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More than 80% of the world’s 5 million tons of cocoa is grown in the tropical belt by small-scale farmers, and 70% of cocoa globally is grown in West Africa. A typical family-run cacao farm encompasses 1 hectare (2.5 acres) with up to 1000 trees. Infertile soils, pathogens, pests, climate changes and other problems in the world’s cocoa growing regions are threatening the future of cacao production. Millions of small-scale farmers growing cacao using old-fashioned methods are incapable of meeting the challenge.
Cacao is considered an “orphan crop” – one of the last commercial crops to undergo an agri-technical revolution. Machinery, irrigation, fertilization, soil enhancement, plant protection and research are all far behind when it comes to cacao.

Cacao Growing Challenges: Our Team
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Climate change is reducing the areas in West Africa that are suitable for growing cocoa. The dry season, which once was two to three months long, is now increasing to four and even five months. Cocoa trees, usually planted in the understory of tall forest shade trees, find it difficult to compete with them for water resources. The water-stressed, weakened cocoa trees fall prey to pathogens and pests. Changes in the rainy season lead to decreases in pollinator visits, which compounds the problem of low yields from the environmentally stressed and sickened trees.

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The cacao tree has little resistance to diseases caused by pathogens. Indeed, the main locus of cacao production shifted out of its indigenous area in South America because of two major pathogens: Moniliophthora roreri, which causes frosty pod, and M. pernisciosa, which causes witches’ broom. Newly encountered pathogens in West Africa include Phytophthora megakarya and P. palmivora, which cause black pod disease and are responsible for the greatest overall yield losses, and Cacao Swollen-Shoot Virus, CSSV, vectored by mealybugs, which kills the entire tree within 3 to 5 years of infection,. The cacao ecosystem also serves as a habitat for a wide variety of insect pests that adversely affect production, resulting in low yields. Important insect pests of cacao include mirids, stink/shield bugs, mealybugs, stem borers, termites, and the coreid bug.

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Long-term production of cacao and inadequate nutrient inputs has led to serious depletion of soil fertility in the cacao producing regions of the world. Adding fertilizer can substantially increase yields, but there is a large variability in response, and in some cases, no discernable yield improvement. This is because yield depends not only on available nutrients but also on a whole suite of other factors: diseases and pests, water availability, soil type, shade, pruning, pollinating insects, competition with adjacent plants for resources, and more. The causal relations between these various factors, yields and fertilizer response, as well as the requirements of cacao for different nutrients, are poorly understood due to a sparse and narrow research base. Moreover, many cacao trees in the major production areas of West Africa are old, low yielding, and sickly, and need replacing.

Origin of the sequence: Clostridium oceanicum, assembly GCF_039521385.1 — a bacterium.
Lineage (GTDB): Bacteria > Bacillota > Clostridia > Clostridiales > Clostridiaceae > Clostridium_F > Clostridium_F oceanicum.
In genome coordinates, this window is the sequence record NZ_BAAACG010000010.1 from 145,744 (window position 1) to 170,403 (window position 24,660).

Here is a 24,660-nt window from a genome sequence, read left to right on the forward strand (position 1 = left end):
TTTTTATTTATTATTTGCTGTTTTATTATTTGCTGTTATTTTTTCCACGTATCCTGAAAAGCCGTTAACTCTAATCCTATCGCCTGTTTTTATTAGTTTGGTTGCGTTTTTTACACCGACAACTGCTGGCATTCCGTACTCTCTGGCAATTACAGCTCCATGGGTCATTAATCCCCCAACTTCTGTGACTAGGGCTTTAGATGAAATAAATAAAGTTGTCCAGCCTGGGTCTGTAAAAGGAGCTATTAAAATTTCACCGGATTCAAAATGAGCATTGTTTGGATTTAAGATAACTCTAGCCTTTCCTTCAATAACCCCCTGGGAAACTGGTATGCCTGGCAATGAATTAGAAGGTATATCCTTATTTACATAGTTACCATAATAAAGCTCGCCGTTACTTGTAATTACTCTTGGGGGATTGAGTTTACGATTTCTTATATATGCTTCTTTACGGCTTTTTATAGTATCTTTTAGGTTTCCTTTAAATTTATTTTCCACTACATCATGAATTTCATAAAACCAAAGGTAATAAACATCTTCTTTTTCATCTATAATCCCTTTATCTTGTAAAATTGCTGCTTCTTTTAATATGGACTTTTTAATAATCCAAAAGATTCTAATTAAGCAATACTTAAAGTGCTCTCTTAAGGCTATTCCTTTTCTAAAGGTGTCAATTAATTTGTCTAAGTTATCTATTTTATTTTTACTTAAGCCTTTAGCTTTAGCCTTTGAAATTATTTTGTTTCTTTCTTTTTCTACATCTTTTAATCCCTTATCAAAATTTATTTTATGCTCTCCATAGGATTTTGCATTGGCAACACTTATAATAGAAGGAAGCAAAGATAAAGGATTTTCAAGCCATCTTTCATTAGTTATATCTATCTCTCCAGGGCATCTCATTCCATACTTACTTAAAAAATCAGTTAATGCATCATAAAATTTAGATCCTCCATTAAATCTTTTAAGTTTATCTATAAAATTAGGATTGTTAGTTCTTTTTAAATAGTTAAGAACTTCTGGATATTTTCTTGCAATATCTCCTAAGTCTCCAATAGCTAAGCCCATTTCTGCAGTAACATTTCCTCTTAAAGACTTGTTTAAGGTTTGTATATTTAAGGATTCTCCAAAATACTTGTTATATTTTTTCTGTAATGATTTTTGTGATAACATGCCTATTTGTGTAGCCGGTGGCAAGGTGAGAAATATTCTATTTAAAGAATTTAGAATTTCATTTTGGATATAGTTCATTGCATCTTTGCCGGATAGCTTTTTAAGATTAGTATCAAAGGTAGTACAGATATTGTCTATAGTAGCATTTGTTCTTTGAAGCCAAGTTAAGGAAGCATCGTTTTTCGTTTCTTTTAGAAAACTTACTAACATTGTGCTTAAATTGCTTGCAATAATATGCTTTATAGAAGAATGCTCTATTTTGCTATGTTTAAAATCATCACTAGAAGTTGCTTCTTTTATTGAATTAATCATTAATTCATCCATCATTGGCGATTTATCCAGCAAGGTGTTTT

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Inadequate pollination contributes to low pod yields, in part as a result of flower physiology and structure, and in part as a result of declining populations of pollinators. The rate of fertilization is quite low: only 1% to 5% of the total flowers. Conventional pollinators such as bees are not involved in cacao pollination because the flowers lack scent and nectar, and are physically very small. Moreover, while cacao flowers have both male and female parts, most cacao varieties are self-incompatible.

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Cacao trees are sensitive to both drought and soil waterlogging, which is a function of the water holding capacity of the soil. In areas where there are extensive dry periods, a poor soil water holding capacity leads to water deficits, which cause large decreases in the rate of photosynthesis and lead to reduced yields. On the other hand, waterlogging during wet seasons can lead to inadequate soil aeration, prevent the initial growth and establishment of cacao seedlings, reduce pod production in mature trees, and promote soilborne fungal and fungal-like pathogens. The texture of the soil, whether sandy or clayey, has a strong influence on its ability to store and release water and nutrients.



Poverty is the daily reality for virtually all West African cocoa farmer families, who grow 70% of the world’s cocoa crop. The underlying problems that exacerbate extreme poverty – including low cocoa prices, lack of infrastructure, and no transparency and accountability as cocoa moves up the supply chain – remain unchallenged and unsolved. The extreme poverty faced by the farmers translates to many of the agronomic problems because there is no capital for timely and efficient interventions. An up-to-date and comprehensive report on this topic can be found at this link - Cocoa Barometer 2020.

Cacao Growing Challenges: List
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